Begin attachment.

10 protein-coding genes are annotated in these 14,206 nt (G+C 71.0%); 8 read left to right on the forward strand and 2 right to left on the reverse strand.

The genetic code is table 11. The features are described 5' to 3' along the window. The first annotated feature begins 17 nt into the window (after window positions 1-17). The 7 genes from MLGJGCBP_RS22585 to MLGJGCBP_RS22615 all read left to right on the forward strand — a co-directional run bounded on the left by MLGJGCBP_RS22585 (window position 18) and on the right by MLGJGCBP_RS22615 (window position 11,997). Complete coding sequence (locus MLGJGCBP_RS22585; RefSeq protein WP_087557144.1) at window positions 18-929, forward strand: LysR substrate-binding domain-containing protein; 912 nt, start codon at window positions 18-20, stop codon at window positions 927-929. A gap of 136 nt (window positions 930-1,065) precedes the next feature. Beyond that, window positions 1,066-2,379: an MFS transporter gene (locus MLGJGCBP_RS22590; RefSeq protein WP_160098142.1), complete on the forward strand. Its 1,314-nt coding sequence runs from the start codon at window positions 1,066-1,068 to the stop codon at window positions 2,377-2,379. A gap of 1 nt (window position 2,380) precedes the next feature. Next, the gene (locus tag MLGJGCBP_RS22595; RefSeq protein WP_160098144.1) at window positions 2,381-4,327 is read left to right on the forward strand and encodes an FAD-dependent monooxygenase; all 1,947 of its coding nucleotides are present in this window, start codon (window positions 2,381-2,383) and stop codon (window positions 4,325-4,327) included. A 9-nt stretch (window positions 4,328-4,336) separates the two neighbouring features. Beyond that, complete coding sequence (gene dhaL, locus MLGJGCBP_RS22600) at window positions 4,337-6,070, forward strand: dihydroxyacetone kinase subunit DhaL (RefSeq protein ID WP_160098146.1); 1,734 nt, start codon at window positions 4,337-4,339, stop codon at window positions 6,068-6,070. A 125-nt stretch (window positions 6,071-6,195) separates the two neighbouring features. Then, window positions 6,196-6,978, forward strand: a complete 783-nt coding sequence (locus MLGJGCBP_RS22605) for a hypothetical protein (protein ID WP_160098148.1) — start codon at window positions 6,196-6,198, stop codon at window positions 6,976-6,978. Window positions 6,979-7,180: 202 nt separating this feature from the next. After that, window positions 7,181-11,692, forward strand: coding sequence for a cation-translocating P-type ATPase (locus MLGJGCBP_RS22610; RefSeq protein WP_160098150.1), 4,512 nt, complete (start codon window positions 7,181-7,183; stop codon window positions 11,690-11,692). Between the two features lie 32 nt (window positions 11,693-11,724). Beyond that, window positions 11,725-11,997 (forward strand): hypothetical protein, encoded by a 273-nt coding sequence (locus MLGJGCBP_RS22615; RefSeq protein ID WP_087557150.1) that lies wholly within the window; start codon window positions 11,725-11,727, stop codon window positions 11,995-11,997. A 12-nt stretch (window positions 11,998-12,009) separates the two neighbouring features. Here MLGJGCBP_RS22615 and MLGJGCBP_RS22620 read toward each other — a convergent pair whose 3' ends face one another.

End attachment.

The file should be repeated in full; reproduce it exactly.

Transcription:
10 protein-coding genes are annotated in these 14,206 nt (G+C 71.0%); 8 read left to right on the forward strand and 2 right to left on the reverse strand.

The genetic code is table 11. The features are described 5' to 3' along the window. The first annotated feature begins 17 nt into the window (after window positions 1-17). The 7 genes from MLGJGCBP_RS22585 to MLGJGCBP_RS22615 all read left to right on the forward strand — a co-directional run bounded on the left by MLGJGCBP_RS22585 (window position 18) and on the right by MLGJGCBP_RS22615 (window position 11,997). Complete coding sequence (locus MLGJGCBP_RS22585; RefSeq protein WP_087557144.1) at window positions 18-929, forward strand: LysR substrate-binding domain-containing protein; 912 nt, start codon at window positions 18-20, stop codon at window positions 927-929. A gap of 136 nt (window positions 930-1,065) precedes the next feature. Beyond that, window positions 1,066-2,379: an MFS transporter gene (locus MLGJGCBP_RS22590; RefSeq protein WP_160098142.1), complete on the forward strand. Its 1,314-nt coding sequence runs from the start codon at window positions 1,066-1,068 to the stop codon at window positions 2,377-2,379. A gap of 1 nt (window position 2,380) precedes the next feature. Next, the gene (locus tag MLGJGCBP_RS22595; RefSeq protein WP_160098144.1) at window positions 2,381-4,327 is read left to right on the forward strand and encodes an FAD-dependent monooxygenase; all 1,947 of its coding nucleotides are present in this window, start codon (window positions 2,381-2,383) and stop codon (window positions 4,325-4,327) included. A 9-nt stretch (window positions 4,328-4,336) separates the two neighbouring features. Beyond that, complete coding sequence (gene dhaL, locus MLGJGCBP_RS22600) at window positions 4,337-6,070, forward strand: dihydroxyacetone kinase subunit DhaL (RefSeq protein ID WP_160098146.1); 1,734 nt, start codon at window positions 4,337-4,339, stop codon at window positions 6,068-6,070. A 125-nt stretch (window positions 6,071-6,195) separates the two neighbouring features. Then, window positions 6,196-6,978, forward strand: a complete 783-nt coding sequence (locus MLGJGCBP_RS22605) for a hypothetical protein (protein ID WP_160098148.1) — start codon at window positions 6,196-6,198, stop codon at window positions 6,976-6,978. Window positions 6,979-7,180: 202 nt separating this feature from the next. After that, window positions 7,181-11,692, forward strand: coding sequence for a cation-translocating P-type ATPase (locus MLGJGCBP_RS22610; RefSeq protein WP_160098150.1), 4,512 nt, complete (start codon window positions 7,181-7,183; stop codon window positions 11,690-11,692). Between the two features lie 32 nt (window positions 11,693-11,724). Beyond that, window positions 11,725-11,997 (forward strand): hypothetical protein, encoded by a 273-nt coding sequence (locus MLGJGCBP_RS22615; RefSeq protein ID WP_087557150.1) that lies wholly within the window; start codon window positions 11,725-11,727, stop codon window positions 11,995-11,997. A 12-nt stretch (window positions 11,998-12,009) separates the two neighbouring features. Here MLGJGCBP_RS22615 and MLGJGCBP_RS22620 read toward each other — a convergent pair whose 3' ends face one another.